Thoughts in Solitude - Thomas Merton

“My Lord God, I have no idea where I am going. I do not see the road ahead of me. I cannot know for certain where it will end. Nor do I really know myself, and the fact that I think that I am following your will does not mean that I am actually doing so. But I believe that the desire to please you does in fact please you. And I hope I have that desire in all that I am doing. I hope that I will never do anything apart from that desire. And I know that if I do this you will lead me by the right road though I may know nothing about it. Therefore will I trust you always though I may seem to be lost and in the shadow of death. I will not fear, for you are ever with me, and you will never leave me to face my perils alone.” † † †
-Thoughts in Solitude
© Abbey of Gethsemani
"Your way of acting should be different from the world's way"...Rule of St. Benedict.

Thursday, June 12, 2008

Jihad- Part II

America and Jihad-A Gathering Storm?
An interview with Rick Santorum

June 10, 2008

9:00 AM EST

In last week's column, I reflected on the often starkly contrasting interpretations of America's situation in the world vis-à-vis militant Islam. I raised a number of troubling questions which we as a nation must continue to grapple with, most especially as we poise ourselves to elect a new president. I recently shared my uncertainties with Rick Santorum.

Most people remember Rick as the Republican Senator from Pennsylvania who served three terms in the U.S. Senate from 1995 to 2007. Rick was also a member of the U.S. House of Representatives from 1991 to 1995. Today he is a Senior Fellow at the Ethics and Public Policy Center in Washington, D.C. where he established and currently directs the Program to Protect America's Freedom. Rick is currently writing a book on what the EPPC website describes as the "gathering storm" of the 21st century: the challenges posed by radical Islam throughout the world.

I was delighted when Rick accepted my invitation to be interviewed. Here's what he had to say.

Berg: How would you assess the current state of American security against terrorist attacks? Is America safe?

Santorum: Had someone suggested in late 2001-02 that America would not have seen a major terrorist incident on our soil over the next seven years, he would have been dismissed as delusional. We all were quite convinced that another major terrorist incident was nearly certain. It was not a question of "if" but "when." While the Bush administration certainly deserves criticism on many issues related to national security, it has not received sufficient credit for preventing another attack.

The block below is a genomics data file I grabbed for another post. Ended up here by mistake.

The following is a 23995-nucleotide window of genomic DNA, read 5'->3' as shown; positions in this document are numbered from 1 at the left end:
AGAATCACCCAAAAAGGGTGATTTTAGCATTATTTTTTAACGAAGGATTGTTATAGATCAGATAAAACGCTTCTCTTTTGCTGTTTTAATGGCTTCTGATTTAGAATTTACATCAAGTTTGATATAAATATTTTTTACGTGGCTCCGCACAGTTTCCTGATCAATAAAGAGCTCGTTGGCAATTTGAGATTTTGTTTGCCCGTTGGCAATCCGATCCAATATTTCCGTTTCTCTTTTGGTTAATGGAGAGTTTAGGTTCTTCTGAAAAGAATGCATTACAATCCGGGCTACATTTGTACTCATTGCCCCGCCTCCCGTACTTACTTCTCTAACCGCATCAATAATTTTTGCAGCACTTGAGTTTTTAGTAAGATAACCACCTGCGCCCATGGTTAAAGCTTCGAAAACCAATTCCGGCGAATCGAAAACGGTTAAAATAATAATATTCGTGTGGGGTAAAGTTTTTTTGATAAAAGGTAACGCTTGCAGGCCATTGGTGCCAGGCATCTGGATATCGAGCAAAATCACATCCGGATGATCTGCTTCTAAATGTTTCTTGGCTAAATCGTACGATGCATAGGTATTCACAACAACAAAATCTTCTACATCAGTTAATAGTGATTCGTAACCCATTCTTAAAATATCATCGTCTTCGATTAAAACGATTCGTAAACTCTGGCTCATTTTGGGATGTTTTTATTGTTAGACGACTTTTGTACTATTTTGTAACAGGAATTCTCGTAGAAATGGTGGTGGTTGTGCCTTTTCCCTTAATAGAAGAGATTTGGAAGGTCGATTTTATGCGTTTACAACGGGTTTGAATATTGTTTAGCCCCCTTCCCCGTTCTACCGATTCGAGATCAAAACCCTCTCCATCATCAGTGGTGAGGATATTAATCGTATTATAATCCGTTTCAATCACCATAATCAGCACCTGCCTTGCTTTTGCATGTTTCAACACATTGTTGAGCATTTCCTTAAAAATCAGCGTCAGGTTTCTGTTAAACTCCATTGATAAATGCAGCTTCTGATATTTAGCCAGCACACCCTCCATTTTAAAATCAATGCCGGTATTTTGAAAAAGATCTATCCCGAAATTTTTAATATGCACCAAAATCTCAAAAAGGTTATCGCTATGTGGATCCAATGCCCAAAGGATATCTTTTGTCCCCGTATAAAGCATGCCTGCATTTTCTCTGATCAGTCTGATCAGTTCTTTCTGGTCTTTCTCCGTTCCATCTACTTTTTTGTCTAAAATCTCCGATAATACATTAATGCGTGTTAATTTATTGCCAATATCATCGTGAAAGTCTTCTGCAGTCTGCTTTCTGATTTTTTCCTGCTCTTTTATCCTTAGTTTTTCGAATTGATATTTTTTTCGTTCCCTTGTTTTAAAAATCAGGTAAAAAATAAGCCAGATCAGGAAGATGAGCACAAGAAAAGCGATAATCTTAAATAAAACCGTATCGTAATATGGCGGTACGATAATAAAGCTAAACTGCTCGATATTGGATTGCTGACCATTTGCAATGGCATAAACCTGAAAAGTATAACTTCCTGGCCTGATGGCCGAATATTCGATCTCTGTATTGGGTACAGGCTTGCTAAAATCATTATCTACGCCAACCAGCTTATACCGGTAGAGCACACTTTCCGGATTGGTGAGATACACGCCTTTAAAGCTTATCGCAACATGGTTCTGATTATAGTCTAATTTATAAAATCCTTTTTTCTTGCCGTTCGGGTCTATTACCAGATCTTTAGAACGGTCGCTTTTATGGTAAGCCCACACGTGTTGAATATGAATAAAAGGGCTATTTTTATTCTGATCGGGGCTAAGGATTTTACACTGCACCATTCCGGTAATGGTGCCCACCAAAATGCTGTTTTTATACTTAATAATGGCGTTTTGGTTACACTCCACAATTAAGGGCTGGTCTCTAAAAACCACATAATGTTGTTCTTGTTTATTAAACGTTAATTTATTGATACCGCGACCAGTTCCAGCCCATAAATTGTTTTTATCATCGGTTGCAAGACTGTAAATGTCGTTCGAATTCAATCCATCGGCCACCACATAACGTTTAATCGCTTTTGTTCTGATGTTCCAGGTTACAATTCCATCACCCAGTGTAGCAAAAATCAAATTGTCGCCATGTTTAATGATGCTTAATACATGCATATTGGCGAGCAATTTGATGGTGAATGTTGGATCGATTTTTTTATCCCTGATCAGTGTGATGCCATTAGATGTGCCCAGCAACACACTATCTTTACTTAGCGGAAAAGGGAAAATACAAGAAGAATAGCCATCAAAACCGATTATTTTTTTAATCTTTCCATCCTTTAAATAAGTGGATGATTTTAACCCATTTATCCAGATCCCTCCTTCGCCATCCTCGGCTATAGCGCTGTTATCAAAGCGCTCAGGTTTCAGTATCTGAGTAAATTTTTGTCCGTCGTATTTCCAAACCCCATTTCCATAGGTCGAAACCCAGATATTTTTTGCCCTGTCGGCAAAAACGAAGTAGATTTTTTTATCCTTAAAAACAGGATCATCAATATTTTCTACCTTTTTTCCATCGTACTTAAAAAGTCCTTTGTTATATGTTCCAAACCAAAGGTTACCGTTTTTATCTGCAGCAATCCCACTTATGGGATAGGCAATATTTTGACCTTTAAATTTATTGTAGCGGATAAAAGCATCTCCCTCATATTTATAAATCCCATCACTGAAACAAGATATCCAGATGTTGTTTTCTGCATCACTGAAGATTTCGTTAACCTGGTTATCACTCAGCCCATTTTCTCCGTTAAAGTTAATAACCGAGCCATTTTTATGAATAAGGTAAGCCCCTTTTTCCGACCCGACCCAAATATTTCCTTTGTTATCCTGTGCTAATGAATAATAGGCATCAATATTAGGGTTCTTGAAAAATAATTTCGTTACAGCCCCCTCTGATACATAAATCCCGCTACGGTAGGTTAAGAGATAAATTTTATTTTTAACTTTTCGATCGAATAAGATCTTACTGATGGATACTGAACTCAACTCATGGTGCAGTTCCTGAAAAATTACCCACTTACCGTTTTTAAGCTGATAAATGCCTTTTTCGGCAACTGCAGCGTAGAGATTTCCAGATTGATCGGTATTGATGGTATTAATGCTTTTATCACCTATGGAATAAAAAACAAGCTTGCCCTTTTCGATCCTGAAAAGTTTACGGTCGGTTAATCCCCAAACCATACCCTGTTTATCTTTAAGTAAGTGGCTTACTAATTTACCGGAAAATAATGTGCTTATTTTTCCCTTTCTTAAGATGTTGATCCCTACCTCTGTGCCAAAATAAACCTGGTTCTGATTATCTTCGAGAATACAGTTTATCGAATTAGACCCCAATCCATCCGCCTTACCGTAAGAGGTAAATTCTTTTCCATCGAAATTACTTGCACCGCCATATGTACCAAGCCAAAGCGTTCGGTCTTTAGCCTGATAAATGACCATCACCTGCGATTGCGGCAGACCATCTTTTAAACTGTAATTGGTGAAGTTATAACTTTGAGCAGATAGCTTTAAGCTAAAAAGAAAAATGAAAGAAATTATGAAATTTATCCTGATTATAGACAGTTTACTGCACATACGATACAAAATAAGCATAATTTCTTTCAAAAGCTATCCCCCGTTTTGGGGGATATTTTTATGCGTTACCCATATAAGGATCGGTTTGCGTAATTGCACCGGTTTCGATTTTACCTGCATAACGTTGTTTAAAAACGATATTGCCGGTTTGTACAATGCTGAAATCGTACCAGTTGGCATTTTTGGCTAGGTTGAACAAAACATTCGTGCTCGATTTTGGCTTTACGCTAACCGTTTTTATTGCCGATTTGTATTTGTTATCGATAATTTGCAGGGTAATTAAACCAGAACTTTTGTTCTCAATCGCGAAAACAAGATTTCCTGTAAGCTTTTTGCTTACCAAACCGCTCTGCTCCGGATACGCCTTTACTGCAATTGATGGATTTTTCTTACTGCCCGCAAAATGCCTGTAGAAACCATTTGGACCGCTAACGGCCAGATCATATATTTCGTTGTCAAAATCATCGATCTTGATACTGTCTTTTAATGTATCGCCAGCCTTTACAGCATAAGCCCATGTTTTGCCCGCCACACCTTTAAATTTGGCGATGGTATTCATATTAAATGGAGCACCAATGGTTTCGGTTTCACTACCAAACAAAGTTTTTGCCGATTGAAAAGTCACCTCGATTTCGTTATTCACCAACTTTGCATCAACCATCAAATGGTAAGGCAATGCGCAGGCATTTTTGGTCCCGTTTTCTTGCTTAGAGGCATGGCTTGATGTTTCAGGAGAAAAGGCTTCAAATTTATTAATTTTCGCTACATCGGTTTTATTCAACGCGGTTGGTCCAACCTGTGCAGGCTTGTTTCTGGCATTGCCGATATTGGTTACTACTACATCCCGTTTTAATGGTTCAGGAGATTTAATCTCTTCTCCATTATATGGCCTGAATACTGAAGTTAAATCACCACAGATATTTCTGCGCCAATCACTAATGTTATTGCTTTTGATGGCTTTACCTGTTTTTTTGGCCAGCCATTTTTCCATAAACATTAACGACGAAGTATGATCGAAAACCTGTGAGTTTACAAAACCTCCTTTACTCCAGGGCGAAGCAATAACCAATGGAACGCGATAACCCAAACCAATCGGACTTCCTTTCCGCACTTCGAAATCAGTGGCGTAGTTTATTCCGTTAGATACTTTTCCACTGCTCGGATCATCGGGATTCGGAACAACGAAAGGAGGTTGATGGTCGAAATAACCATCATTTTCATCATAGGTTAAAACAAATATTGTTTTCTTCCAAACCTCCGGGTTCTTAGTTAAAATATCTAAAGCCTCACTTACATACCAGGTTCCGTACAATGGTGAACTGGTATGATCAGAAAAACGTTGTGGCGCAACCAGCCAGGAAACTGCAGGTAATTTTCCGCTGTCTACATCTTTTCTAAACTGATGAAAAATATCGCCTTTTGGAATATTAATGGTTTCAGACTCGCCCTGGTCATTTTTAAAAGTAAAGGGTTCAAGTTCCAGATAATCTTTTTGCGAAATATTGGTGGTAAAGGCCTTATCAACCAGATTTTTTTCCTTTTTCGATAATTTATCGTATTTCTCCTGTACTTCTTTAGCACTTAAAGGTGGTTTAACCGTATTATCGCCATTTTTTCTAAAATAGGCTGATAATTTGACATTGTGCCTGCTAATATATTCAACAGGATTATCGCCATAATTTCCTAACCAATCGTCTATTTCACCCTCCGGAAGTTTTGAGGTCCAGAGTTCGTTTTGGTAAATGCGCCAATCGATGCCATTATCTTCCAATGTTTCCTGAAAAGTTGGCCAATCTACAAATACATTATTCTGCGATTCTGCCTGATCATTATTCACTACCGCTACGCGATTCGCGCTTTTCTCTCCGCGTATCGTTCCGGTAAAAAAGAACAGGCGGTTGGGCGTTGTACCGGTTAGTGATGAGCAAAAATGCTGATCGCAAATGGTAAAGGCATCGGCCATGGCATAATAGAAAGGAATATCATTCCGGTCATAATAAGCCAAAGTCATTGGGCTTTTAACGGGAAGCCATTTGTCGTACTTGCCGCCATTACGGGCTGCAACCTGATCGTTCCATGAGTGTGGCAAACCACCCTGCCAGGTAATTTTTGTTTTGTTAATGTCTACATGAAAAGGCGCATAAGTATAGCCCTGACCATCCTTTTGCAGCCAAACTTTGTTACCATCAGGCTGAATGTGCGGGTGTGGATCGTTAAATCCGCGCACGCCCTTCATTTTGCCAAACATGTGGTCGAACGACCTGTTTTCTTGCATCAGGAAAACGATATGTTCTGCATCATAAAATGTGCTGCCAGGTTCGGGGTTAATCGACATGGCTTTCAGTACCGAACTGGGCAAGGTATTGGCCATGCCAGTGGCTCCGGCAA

How do we account for this? Quite simply, following 9/11 we decided to play offense against Al Qaeda and associated jihadist networks, most obviously in Afghanistan, but also in the Philippines, and in the Horn of Africa. We made the jihadis play strategic defense as we went on the strategic offense.

Also, it seems that when Al Qaeda chose to mount a counter-offensive, they decided to confront us in Iraq. They decided that Iraq would be the central front of the "war on terror." And now, by all accounts we have them on the run there as well. Just last week, CIA Director Michael V. Hayden told us that al Qaeda was approaching strategic defeat in Iraq and Saudi Arabia, and is on the defensive in much of the rest of the world. And Ryan Crocker, U.S. Ambassador to Iraq, has told us, "You are not going to hear me say that al Qaeda is defeated, but they've never been closer to defeat than they are now."

In addition to playing offense militarily, our success on this score is without question due in part to much more aggressive surveillance (spying) on their communications network and in attacking their financial networks. Of course, the "defensive" security tightening efforts here in America are important, and we need to continue those efforts to secure the homeland, but I think that we have been spared a future attack primarily because we have been playing offense. Of course, as they say in the stock market, past performance is no guarantee of future returns and we must remain vigilant.

Berg: Is it an exaggeration in any way to continue to believe that the US is in a state of war with world-wide Jihadism? Do most Americans believe this? What about the millions of Americans who simply reject this outright? Where does that leave us in terms of preparedness?

It is not an exaggeration. It is a simple fact of life in the 21st century. The Islamists have declared war on us and defend their attacks on the West with appeals to Koran and other classic canonical Islamic texts and with Sharia reasoning. This is not to say that all Muslims are terrorists or that all Muslims agree with the arguments and justifications of the Islamists. But it is important to recognize that the jihadists are making a claim to represent authentic Islam and that they have a great many sympathizers and supporters throughout the Islamic world.

One of the great failures of this administration is precisely on this point, and I have been speaking out on this for the past few years. We have failed to properly identify and name the enemy. As a result, our greatest failure has been in the "war of ideas." The administration continues to talk about a "war on terror." But terror is a tactic and we are no more at war with "terror" than we were with submarine attacks or "blitzkrieg" in WWII. Because we have not been clear about defining the enemy, we have not sufficiently educated the American people as to the nature of the long term threat at home. The language about the "war on terror" misleads the American public to think we are at war with a band of terrorists who have no driving ideology or theology.